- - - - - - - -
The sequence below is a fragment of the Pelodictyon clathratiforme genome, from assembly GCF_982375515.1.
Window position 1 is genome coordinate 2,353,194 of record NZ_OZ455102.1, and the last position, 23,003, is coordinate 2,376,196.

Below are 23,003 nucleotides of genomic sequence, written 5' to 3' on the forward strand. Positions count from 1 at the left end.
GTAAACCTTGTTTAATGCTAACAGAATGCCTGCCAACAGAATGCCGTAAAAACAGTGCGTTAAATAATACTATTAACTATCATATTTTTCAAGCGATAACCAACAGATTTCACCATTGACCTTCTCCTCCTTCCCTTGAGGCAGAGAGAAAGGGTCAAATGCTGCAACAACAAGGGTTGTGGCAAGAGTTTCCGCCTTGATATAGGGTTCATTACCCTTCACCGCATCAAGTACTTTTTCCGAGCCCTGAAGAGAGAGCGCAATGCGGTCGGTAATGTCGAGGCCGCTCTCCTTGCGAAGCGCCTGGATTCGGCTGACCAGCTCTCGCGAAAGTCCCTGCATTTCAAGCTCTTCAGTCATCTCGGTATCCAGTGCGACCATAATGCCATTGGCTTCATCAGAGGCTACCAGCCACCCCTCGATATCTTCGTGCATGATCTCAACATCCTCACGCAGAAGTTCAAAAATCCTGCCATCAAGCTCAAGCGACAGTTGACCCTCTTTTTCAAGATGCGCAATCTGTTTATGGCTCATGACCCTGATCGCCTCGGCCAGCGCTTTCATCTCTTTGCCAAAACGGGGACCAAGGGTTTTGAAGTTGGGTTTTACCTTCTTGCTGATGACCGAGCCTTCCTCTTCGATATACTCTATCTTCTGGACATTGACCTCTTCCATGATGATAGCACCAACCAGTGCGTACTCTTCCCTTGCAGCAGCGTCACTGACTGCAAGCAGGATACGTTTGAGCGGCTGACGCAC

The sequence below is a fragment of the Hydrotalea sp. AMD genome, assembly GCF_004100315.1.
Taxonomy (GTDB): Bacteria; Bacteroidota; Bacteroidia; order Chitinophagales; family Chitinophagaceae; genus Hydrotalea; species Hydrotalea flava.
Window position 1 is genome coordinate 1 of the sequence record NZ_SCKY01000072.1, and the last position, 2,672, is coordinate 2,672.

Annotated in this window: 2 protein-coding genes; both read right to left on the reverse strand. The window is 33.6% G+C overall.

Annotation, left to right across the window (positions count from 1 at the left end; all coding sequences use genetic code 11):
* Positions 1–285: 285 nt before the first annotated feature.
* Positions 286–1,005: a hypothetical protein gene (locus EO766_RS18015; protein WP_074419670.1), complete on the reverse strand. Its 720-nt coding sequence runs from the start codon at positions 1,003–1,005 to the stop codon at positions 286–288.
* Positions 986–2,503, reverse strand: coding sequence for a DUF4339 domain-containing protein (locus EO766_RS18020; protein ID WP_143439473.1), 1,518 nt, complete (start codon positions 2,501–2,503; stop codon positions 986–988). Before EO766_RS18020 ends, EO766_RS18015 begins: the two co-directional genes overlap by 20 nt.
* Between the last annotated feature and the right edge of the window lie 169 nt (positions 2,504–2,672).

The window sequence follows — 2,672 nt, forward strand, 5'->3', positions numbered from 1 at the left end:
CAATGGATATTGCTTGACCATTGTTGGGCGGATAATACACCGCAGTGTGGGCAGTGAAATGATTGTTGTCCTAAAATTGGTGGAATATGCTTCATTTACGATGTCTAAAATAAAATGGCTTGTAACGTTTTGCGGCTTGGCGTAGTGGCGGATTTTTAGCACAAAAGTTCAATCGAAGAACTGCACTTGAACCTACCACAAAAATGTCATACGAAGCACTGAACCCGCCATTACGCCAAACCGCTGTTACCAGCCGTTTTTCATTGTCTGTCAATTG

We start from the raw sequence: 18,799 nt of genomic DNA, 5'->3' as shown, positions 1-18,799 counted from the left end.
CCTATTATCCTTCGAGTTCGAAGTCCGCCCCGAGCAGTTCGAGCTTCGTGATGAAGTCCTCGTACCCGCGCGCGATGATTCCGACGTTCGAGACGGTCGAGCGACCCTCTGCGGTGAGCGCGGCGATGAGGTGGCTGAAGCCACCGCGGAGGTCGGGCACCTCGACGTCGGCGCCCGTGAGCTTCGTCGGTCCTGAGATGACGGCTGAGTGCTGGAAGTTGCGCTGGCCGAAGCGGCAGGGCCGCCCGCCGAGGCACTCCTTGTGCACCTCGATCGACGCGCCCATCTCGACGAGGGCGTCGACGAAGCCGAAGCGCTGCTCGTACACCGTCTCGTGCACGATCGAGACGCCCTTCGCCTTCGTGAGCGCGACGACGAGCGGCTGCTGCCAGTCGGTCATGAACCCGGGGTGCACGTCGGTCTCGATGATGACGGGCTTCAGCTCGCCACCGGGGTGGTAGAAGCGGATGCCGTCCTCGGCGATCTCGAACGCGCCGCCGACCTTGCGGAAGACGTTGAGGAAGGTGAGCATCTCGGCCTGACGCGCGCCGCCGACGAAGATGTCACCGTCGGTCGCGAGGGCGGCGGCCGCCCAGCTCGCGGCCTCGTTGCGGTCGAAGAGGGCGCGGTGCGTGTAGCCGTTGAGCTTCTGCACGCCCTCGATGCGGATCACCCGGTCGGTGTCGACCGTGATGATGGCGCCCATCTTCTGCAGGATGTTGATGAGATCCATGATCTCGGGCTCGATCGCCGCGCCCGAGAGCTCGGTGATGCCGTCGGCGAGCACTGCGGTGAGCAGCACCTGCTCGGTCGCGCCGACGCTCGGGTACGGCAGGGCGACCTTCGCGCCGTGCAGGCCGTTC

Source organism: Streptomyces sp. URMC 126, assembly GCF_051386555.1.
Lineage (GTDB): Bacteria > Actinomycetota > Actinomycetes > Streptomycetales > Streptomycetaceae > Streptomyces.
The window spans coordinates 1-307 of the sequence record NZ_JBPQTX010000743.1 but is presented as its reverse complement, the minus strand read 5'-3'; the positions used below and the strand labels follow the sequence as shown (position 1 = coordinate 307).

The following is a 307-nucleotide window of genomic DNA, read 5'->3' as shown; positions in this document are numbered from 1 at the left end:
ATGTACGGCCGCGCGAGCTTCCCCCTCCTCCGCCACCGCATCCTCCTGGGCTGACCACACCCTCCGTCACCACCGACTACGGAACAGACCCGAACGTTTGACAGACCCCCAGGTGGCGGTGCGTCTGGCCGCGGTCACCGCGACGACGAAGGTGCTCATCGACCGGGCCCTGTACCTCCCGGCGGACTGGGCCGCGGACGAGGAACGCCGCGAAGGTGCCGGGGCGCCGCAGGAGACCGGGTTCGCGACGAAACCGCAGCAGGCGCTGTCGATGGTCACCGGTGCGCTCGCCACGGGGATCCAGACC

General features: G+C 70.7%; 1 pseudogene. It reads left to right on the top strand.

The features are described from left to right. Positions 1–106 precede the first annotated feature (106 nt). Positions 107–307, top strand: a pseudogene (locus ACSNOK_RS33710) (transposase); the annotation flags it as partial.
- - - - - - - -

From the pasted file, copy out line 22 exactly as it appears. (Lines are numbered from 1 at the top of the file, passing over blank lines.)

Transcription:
ATGTACGGCCGCGCGAGCTTCCCCCTCCTCCGCCACCGCATCCTCCTGGGCTGACCACACCCTCCGTCACCACCGACTACGGAACAGACCCGAACGTTTGACAGACCCCCAGGTGGCGGTGCGTCTGGCCGCGGTCACCGCGACGACGAAGGTGCTCATCGACCGGGCCCTGTACCTCCCGGCGGACTGGGCCGCGGACGAGGAACGCCGCGAAGGTGCCGGGGCGCCGCAGGAGACCGGGTTCGCGACGAAACCGCAGCAGGCGCTGTCGATGGTCACCGGTGCGCTCGCCACGGGGATCCAGACC